March 10, 2023
Billy Bob Thornton, Brian D'Arcy James, Hopper Penn, Robin Wright
Set in the Appalachian Mountains, Devil's Peak it watches as a family is dominated by a crime lord who uses his fists to control both them and his business. When his son meets the girl of his dreams, desperately wanting to escape the life he is expected to lead and free himself from the clutches of his father, he is forced to go head-to-head with the terrifying man who will stop at nothing to ensure loyalty from all of those around him.
Written By Darren
Rating 2.5 out of 5
Devil’s Peak boasts talented turns from Billy Bob Thornton and Robin Wright, but the lead performance of Hopper Penn prevents the film from reaching the emotional and thrilling heights the screenplay sets up.
Stories revolving around families and troubled relationships within them always lend themselves nicely to smaller productions, naturally providing more developed roles for actors to lose themselves in where the budget is not present for visual effects and grand sets. And that is what Devil’s Peak offers and there is no doubt that director Ben Young does his best to elicit strong performances from his cast. There is no denying that he works wonders with his supporting cast, notably from Billy Bob Thornton and Robin Wright, though he is not able to get the same level of performance from the star of the film which unfortunately hampers the rest of the good work in the film.
Based on the novel by David Joy, the film is a crime drama surrounding Jacob, a young man caught between the family business and the young woman he loves. His family runs the local meth trade, led by his kingpin father, in a small mountain town in North Carolina. Jacob has been working in the family business since a young age, but dreams of breaking free and escaping the small town with his girlfriend. But when his father’s business comes under threat by a local politician trying to clean up the town, Jacob must decide whether he is standing by his father or finally breaking free from his shadow.
Thematically, there is a solid story at play here. It may be one that we have seen play out time and time again on screen, but it provides the cast with rich material to work with. The character of Jacob is full of great conflict, being torn between his duty to his family, the love for his mother who was cast aside by his father years ago and is struggling with her own demons, and the love he has for his girlfriend and wanting to leave his family behind and start over again in life. While the screenplay does a great job of portraying the darkness in Jacob’s life, perfectly showcasing why he needs to get away from his father, the film fails to capture the relationship that Jacob is running away for. There are few moments between them, causing the romance and connection to fall flat, with the good in Jacob’s life coming from the relationship with his mother that his father is actively trying to prevent from blossoming. Yes, there are bright moments between mother and son, but they are not enough for the audience to believe that Jacob has seen what he needs to escape to in life.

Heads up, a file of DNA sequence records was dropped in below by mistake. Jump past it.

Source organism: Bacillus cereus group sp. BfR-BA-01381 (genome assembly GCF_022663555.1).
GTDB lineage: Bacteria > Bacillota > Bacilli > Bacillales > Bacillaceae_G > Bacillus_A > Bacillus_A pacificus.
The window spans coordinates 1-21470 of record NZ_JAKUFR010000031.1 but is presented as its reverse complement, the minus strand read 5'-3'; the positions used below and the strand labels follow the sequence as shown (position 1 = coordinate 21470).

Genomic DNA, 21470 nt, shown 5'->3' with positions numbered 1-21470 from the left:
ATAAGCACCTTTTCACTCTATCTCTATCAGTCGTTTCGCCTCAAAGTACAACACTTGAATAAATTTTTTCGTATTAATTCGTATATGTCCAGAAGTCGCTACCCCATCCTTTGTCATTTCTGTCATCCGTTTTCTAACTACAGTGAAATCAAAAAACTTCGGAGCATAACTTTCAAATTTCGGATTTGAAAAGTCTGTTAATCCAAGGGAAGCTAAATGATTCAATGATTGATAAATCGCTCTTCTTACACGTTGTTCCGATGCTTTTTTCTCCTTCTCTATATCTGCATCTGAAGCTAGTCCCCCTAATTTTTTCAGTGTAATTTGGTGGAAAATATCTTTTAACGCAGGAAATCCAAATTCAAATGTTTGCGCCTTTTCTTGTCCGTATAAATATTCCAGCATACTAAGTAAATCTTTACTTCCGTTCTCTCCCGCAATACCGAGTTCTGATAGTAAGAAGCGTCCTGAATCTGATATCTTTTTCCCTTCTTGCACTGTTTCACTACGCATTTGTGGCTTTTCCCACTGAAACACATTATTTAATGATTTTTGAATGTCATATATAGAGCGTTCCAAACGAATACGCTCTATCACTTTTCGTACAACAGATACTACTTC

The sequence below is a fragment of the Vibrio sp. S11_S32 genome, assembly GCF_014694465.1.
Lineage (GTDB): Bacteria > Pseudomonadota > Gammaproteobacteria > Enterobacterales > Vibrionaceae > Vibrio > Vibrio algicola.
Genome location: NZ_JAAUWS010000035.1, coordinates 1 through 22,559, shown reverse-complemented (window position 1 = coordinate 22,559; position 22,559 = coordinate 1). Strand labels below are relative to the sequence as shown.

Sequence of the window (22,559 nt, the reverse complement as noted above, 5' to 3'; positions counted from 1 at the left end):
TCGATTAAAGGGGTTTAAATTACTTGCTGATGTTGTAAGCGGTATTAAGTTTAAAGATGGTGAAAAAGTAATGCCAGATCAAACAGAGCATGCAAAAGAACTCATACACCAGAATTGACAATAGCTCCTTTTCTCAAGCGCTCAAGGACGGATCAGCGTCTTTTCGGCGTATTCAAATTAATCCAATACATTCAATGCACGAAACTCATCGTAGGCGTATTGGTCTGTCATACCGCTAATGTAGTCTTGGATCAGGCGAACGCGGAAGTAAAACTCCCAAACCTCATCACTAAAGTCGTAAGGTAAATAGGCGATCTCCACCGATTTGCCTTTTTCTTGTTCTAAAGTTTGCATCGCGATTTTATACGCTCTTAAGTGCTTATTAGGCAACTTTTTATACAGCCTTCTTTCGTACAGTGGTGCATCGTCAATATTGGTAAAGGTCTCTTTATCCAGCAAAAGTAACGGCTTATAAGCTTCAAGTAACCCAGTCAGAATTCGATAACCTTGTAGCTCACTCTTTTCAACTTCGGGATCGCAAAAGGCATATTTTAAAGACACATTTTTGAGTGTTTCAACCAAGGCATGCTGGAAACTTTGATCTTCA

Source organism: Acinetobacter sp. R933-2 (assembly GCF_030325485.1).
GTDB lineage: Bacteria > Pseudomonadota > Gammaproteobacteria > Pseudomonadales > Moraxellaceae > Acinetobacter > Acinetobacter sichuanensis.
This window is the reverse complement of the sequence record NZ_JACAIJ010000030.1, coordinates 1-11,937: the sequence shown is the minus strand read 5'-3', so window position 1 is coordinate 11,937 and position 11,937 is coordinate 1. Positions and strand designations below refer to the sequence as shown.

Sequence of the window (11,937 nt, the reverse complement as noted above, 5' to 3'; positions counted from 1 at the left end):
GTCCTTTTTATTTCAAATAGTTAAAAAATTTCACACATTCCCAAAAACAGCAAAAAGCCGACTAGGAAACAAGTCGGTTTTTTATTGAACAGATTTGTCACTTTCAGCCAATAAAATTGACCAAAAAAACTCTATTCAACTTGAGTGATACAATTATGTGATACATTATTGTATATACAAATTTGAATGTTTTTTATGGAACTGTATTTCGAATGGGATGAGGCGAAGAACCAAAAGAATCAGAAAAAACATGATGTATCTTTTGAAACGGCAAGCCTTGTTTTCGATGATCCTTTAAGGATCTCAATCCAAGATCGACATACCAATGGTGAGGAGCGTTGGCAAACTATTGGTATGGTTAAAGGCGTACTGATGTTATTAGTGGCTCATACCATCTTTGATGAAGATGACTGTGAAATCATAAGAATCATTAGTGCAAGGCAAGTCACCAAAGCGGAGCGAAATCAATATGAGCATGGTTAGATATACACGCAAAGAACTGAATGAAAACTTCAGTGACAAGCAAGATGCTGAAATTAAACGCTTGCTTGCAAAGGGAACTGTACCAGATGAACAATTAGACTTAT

With Jacob at the center of the entire film, the film rests on Hopper Penn’s shoulders. And unfortunately, his performance does not deliver the lead performance that this film needs to succeed. While he has moments where he shows promise in his performance, tapping into the inner struggle within Jacob between his family and his desire to escape them, Penn struggles overall. He is bland for the majority of the film, failing to capture the emotional weight that the story requires of him. It unfortunately sinks the film as you cannot get a full sense of Jacob and his struggles, leaving the heavy lifting to a screenplay that requires powerful performances to bring the story to life.
Luckily, there is no shortage of good performances when it comes to the main supporting roles in the film: Jacob’s parents. Billy Bob Thornton is excellent as Jacob’s father, bringing to life this chilling drug kingpin. Every time he is on screen, Thornton chews up the dialogue and delivers monologues that will send shivers down your spine before losing control and becoming the very monster that Jacob fears. All in a matter of seconds, Thornton becomes a truly terrifying presence over the entire film and captures the darkness that Jacob is struggling to get away from with complete ease.
Opposite Thornton is Robin Wright as Jacob’s mother. Wright is absolutely heartbreaking in the role, bringing to life this woman who on top of her own addiction struggles, is so damaged from her ex-husband’s work and lifestyle that she is a wreck. There is a dedication to Wright’s performance that instantly allows you to connect to her character’s pain, while also creating this woman that you can’t help but fall in love with. Her scenes are largely with Penn, her real life son, and they have some truly tender moments, but overall Wright is sadly underused in the film.
While there is potential in the screenplay to create a thrilling tale of family and escaping one’s demons, the film never reaches the emotional heights it strives for, causing in the dramatic final act to largely fall flat on the audience. Ultimately, it is the lead performance of Hopper Penn that restricts Devil’s Peak from being the dramatic and tension filled film it should be, despite the strong supporting performances of Robin Wright and Billy Bob Thornton who work wonders in this otherwise drab film.